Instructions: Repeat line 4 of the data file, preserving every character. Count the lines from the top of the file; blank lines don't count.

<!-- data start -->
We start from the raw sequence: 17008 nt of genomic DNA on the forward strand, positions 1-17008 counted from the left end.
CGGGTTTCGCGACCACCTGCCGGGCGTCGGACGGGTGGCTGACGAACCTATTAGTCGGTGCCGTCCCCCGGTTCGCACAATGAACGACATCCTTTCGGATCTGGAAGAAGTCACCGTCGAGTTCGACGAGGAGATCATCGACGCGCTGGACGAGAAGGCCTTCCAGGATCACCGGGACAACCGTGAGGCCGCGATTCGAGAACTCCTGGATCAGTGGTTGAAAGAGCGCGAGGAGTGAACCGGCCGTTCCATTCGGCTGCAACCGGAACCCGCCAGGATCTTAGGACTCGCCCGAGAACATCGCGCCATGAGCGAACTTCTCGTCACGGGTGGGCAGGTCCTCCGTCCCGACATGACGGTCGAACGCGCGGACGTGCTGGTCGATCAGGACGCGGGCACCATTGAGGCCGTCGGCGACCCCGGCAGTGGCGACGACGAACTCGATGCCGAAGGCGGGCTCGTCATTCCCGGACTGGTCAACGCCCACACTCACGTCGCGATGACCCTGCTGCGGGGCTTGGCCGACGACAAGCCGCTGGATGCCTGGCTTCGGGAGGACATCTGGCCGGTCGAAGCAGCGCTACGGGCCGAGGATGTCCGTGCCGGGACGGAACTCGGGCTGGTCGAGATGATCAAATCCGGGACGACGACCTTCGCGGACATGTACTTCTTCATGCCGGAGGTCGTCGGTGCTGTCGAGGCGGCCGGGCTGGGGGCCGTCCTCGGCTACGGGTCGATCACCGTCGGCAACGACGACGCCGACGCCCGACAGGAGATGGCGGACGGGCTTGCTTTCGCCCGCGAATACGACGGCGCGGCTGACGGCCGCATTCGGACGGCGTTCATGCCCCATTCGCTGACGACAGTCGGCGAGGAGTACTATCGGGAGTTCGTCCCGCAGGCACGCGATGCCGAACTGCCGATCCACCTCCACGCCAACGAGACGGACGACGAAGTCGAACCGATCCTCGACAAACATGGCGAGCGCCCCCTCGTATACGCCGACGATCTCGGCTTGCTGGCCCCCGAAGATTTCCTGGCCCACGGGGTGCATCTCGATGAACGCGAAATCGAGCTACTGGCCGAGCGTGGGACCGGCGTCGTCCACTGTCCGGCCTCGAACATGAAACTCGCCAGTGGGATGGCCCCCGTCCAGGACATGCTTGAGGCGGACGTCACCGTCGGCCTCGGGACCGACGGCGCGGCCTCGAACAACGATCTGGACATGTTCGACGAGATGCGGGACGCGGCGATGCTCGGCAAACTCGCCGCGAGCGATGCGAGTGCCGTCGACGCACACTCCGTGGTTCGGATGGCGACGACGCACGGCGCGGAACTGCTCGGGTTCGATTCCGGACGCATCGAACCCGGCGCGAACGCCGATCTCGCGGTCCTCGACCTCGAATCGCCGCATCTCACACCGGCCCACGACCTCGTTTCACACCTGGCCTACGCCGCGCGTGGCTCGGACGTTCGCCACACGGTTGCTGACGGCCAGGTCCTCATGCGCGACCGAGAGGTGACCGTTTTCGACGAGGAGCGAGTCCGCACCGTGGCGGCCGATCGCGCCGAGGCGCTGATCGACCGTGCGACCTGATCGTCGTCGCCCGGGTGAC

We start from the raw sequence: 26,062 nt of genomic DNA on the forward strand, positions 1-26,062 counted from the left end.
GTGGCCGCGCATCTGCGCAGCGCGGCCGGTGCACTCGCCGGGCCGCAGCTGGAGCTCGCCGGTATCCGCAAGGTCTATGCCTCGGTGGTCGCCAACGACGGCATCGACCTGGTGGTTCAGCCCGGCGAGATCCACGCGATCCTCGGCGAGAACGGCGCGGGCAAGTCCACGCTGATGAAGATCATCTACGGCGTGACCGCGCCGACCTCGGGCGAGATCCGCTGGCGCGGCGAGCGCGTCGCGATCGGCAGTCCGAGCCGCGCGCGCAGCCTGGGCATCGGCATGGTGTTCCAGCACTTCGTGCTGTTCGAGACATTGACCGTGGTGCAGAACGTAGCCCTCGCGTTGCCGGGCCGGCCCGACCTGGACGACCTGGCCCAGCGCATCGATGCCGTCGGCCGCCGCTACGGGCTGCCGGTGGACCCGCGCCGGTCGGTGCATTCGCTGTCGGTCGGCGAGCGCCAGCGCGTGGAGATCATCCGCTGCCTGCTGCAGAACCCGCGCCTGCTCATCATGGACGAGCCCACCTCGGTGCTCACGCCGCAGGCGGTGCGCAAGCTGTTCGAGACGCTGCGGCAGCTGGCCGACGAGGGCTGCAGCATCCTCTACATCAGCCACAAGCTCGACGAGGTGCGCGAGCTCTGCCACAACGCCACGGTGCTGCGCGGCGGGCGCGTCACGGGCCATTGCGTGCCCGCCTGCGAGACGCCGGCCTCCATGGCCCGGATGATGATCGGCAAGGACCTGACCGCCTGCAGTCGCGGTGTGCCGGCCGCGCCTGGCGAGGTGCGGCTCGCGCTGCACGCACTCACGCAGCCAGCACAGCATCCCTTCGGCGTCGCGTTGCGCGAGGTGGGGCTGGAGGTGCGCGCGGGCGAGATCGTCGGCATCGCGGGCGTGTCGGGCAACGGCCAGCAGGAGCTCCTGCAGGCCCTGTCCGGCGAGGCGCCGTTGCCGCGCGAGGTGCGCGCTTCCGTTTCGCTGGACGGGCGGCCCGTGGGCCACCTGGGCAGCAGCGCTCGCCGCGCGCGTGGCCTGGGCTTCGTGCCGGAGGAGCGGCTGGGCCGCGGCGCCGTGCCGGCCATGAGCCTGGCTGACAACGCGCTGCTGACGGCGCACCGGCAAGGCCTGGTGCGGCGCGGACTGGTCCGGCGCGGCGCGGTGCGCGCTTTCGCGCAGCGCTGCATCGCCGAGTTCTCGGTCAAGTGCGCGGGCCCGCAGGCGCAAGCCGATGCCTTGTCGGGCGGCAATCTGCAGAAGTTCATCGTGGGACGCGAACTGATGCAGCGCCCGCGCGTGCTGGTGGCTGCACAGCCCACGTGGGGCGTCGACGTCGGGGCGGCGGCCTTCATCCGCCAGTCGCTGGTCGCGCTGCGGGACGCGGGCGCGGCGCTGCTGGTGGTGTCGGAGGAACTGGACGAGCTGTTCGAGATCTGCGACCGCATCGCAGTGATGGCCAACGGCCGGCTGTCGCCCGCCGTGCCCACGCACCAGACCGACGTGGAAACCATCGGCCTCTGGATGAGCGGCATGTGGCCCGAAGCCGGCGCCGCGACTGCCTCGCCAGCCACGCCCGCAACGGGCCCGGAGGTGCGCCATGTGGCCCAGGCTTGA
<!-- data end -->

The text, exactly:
GTGGCCGCGCATCTGCGCAGCGCGGCCGGTGCACTCGCCGGGCCGCAGCTGGAGCTCGCCGGTATCCGCAAGGTCTATGCCTCGGTGGTCGCCAACGACGGCATCGACCTGGTGGTTCAGCCCGGCGAGATCCACGCGATCCTCGGCGAGAACGGCGCGGGCAAGTCCACGCTGATGAAGATCATCTACGGCGTGACCGCGCCGACCTCGGGCGAGATCCGCTGGCGCGGCGAGCGCGTCGCGATCGGCAGTCCGAGCCGCGCGCGCAGCCTGGGCATCGGCATGGTGTTCCAGCACTTCGTGCTGTTCGAGACATTGACCGTGGTGCAGAACGTAGCCCTCGCGTTGCCGGGCCGGCCCGACCTGGACGACCTGGCCCAGCGCATCGATGCCGTCGGCCGCCGCTACGGGCTGCCGGTGGACCCGCGCCGGTCGGTGCATTCGCTGTCGGTCGGCGAGCGCCAGCGCGTGGAGATCATCCGCTGCCTGCTGCAGAACCCGCGCCTGCTCATCATGGACGAGCCCACCTCGGTGCTCACGCCGCAGGCGGTGCGCAAGCTGTTCGAGACGCTGCGGCAGCTGGCCGACGAGGGCTGCAGCATCCTCTACATCAGCCACAAGCTCGACGAGGTGCGCGAGCTCTGCCACAACGCCACGGTGCTGCGCGGCGGGCGCGTCACGGGCCATTGCGTGCCCGCCTGCGAGACGCCGGCCTCCATGGCCCGGATGATGATCGGCAAGGACCTGACCGCCTGCAGTCGCGGTGTGCCGGCCGCGCCTGGCGAGGTGCGGCTCGCGCTGCACGCACTCACGCAGCCAGCACAGCATCCCTTCGGCGTCGCGTTGCGCGAGGTGGGGCTGGAGGTGCGCGCGGGCGAGATCGTCGGCATCGCGGGCGTGTCGGGCAACGGCCAGCAGGAGCTCCTGCAGGCCCTGTCCGGCGAGGCGCCGTTGCCGCGCGAGGTGCGCGCTTCCGTTTCGCTGGACGGGCGGCCCGTGGGCCACCTGGGCAGCAGCGCTCGCCGCGCGCGTGGCCTGGGCTTCGTGCCGGAGGAGCGGCTGGGCCGCGGCGCCGTGCCGGCCATGAGCCTGGCTGACAACGCGCTGCTGACGGCGCACCGGCAAGGCCTGGTGCGGCGCGGACTGGTCCGGCGCGGCGCGGTGCGCGCTTTCGCGCAGCGCTGCATCGCCGAGTTCTCGGTCAAGTGCGCGGGCCCGCAGGCGCAAGCCGATGCCTTGTCGGGCGGCAATCTGCAGAAGTTCATCGTGGGACGCGAACTGATGCAGCGCCCGCGCGTGCTGGTGGCTGCACAGCCCACGTGGGGCGTCGACGTCGGGGCGGCGGCCTTCATCCGCCAGTCGCTGGTCGCGCTGCGGGACGCGGGCGCGGCGCTGCTGGTGGTGTCGGAGGAACTGGACGAGCTGTTCGAGATCTGCGACCGCATCGCAGTGATGGCCAACGGCCGGCTGTCGCCCGCCGTGCCCACGCACCAGACCGACGTGGAAACCATCGGCCTCTGGATGAGCGGCATGTGGCCCGAAGCCGGCGCCGCGACTGCCTCGCCAGCCACGCCCGCAACGGGCCCGGAGGTGCGCCATGTGGCCCAGGCTTGA